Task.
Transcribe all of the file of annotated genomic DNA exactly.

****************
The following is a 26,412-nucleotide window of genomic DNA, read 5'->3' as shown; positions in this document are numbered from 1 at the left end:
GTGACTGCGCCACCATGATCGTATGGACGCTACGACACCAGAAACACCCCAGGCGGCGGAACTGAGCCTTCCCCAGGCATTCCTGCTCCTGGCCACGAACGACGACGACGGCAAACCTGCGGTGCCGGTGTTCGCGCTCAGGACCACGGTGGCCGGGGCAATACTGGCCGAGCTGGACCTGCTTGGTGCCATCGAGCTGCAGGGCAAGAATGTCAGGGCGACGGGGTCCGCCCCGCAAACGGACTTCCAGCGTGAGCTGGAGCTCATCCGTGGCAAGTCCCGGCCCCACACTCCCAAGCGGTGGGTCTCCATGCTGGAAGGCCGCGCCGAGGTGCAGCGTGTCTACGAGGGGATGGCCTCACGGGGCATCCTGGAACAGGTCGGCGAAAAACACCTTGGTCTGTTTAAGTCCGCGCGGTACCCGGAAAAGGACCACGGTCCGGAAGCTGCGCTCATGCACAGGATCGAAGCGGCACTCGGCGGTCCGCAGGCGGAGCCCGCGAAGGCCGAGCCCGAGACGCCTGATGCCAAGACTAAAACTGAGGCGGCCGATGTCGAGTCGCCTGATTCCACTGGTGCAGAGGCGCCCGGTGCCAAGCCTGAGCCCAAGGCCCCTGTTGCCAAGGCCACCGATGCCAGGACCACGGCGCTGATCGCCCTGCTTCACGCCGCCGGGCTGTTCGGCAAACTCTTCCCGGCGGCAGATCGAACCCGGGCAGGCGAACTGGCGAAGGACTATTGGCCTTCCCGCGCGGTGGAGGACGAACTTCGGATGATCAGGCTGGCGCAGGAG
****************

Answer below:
The following is a 26,412-nucleotide window of genomic DNA, read 5'->3' as shown; positions in this document are numbered from 1 at the left end:
GTGACTGCGCCACCATGATCGTATGGACGCTACGACACCAGAAACACCCCAGGCGGCGGAACTGAGCCTTCCCCAGGCATTCCTGCTCCTGGCCACGAACGACGACGACGGCAAACCTGCGGTGCCGGTGTTCGCGCTCAGGACCACGGTGGCCGGGGCAATACTGGCCGAGCTGGACCTGCTTGGTGCCATCGAGCTGCAGGGCAAGAATGTCAGGGCGACGGGGTCCGCCCCGCAAACGGACTTCCAGCGTGAGCTGGAGCTCATCCGTGGCAAGTCCCGGCCCCACACTCCCAAGCGGTGGGTCTCCATGCTGGAAGGCCGCGCCGAGGTGCAGCGTGTCTACGAGGGGATGGCCTCACGGGGCATCCTGGAACAGGTCGGCGAAAAACACCTTGGTCTGTTTAAGTCCGCGCGGTACCCGGAAAAGGACCACGGTCCGGAAGCTGCGCTCATGCACAGGATCGAAGCGGCACTCGGCGGTCCGCAGGCGGAGCCCGCGAAGGCCGAGCCCGAGACGCCTGATGCCAAGACTAAAACTGAGGCGGCCGATGTCGAGTCGCCTGATTCCACTGGTGCAGAGGCGCCCGGTGCCAAGCCTGAGCCCAAGGCCCCTGTTGCCAAGGCCACCGATGCCAGGACCACGGCGCTGATCGCCCTGCTTCACGCCGCCGGGCTGTTCGGCAAACTCTTCCCGGCGGCAGATCGAACCCGGGCAGGCGAACTGGCGAAGGACTATTGGCCTTCCCGCGCGGTGGAGGACGAACTTCGGATGATCAGGCTGGCGCAGGAG